“What matters isn’t what a person has or doesn’t have; it’s what he or she is afraid of losing.”
Rule #1 of risk managing macro markets: don’t lose money. Loss aversion is a real factor in decision making. Our #process is designed to get you out of asset classes and sub-sector exposures before their volatility factors break-out to the upside.
A few recent examples of that are Foreign Currencies (via our Bullish US Dollar call) and both Treasury Bonds and their Bond Proxies (Utilities, Staples, etc.). Causal (fundamental) factors like US #InflationAccelerating and #GlobalDivergences drove those calls.
As Taleb goes on to remind us in his recent rant Skin In The Game: “The more you have to lose, the more fragile you are” (pg 105). Isn’t that the truth? That’s why we don’t want you losing when all of Consensus Macro and their Econs do!
Back to the Global Macro Grind…
Missing a move in macro isn’t losing money; being long something that collapses is. That’s why it’s ultra-important to identify why you were making money in something for a long period of time. If those causal factors change, you should be changing your positioning.
A very recent example of something I missed being loud and long is the Russell 2000. Thankfully, I wasn’t short it. But understanding why I should have been long it is a critical part of my learning process.
Here are some basic reasons why the Russell 2000 was +1.0% yesterday to a new all-time high:
- From a factor exposure perspective it’s a much purer play on the US domestic cycle than the SP500 is
- Throughout Q118 Earnings Season aggregate y/y EPS growth of +42% smoked the SP500’s growth rate
- For Q218 Earnings Season, it doesn’t have the “Strengthening Dollar” risk that the SP500 does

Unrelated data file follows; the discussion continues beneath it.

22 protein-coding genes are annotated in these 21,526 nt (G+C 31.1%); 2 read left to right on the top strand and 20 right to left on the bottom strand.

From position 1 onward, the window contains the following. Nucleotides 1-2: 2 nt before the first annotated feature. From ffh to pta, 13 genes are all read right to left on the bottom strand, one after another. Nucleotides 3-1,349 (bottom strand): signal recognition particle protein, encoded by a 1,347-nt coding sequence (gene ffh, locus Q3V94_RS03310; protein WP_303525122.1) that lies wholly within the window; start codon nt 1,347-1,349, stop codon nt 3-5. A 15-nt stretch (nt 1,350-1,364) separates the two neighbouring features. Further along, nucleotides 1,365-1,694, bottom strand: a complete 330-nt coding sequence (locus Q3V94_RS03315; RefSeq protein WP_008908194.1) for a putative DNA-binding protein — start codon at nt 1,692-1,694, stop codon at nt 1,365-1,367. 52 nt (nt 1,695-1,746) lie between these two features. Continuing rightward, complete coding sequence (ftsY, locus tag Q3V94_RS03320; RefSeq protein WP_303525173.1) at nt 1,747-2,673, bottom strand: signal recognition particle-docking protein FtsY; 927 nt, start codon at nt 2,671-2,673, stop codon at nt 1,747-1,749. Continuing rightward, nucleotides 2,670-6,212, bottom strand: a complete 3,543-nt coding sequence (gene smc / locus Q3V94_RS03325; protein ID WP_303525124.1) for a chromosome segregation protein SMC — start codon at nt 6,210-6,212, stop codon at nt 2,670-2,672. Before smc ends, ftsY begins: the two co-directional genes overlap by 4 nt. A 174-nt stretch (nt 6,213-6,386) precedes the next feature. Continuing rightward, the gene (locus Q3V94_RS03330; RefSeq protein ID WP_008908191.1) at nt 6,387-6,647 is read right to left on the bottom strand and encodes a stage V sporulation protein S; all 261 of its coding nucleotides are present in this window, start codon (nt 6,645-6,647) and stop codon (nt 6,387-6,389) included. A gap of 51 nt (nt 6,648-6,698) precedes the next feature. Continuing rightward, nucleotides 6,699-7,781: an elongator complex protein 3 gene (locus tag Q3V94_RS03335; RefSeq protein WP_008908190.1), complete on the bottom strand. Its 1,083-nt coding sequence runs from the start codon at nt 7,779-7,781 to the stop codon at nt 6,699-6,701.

- Long inflation and rates rising? The Russell has a 25% weight in US Financials and US Energy combined
- Long US domestic capex and innovation? 271 of the 1942 companies in the Russell are small/mid cap Tech
- Staples and Utilities, combined, are only 4% of the Russell (IWM)
Since I had all of the components of that right, in addition to being LONG Energy/Tech vs. SHORT Utes/Staples, I should have just been outright long the Russell 2000 from its lows (when it was down YTD) at the end of March. Lesson learned.
Missing something doesn’t mean you can’t capitalize on the opportunity the next time you see the same setup. That’s why experience in this business actually does matter. The more reps, the more you learn. Never be afraid of doing that.
“So”, as they like to say on the Old Wall, on the next correction to the low-end of the @Hedgeye Risk Range in the Russell (IWM), I’m going to buy it against the SP500 (SPY) on the short side.
That’s another way to be Long our US Dollar Macro Theme while protecting against one of the biggest causal factors that’s keeping US stocks from going straight down = LATE CYCLE PROFITS #accelerating.
Will the profit cycle ever slow? If and when it does, how low can the SP500’s EBIT Margin fall from a cyclical high that it has NEVER been able to surpass? As you can see in today’s Chart of The Day, it would have to be “different this time” for that NOT to happen.
The Top 3 Causal Factors that are already changing that will affect SP500 Earnings are:
- Strengthening US Dollar
- Accelerating US Wage Growth
- China, Europe, Japan, EM , etc. (Global Growth) #Slowing
In terms of macro Factor Exposures, what matters most is getting rid of the big ones that are undergoing what we call a Phase Transition from Bullish to Bearish @Hedgeye TREND.
Our immediate-term Global Macro Risk Range (with intermediate-term TREND views in brackets) are now:
UST 10yr Yield 2.95-3.12% (bullish)
SPX 2 (neutral)
RUT 1 (bullish)
NASDAQ 7162-7485 (bullish)
Energy (XLE) 74.08-78.87 (bullish)
Industrials (XLI) 70.99-75.76 (bearish)
VIX 12.21-16.56 (bullish)
USD 92.02-93.45 (bullish)
EUR/USD 1.17-1.20 (bearish)
YEN 108.71-110.90 (bearish)
Oil (WTI) 68.76-72.36 (bullish)
Gold 1 (bearish)
AMZN 1 (bullish)
TSLA 278-308 (bearish)
Bitcoin 8104-8995 (bearish)
Best of luck out there today,
Keith R. McCullough
Chief Executive Officer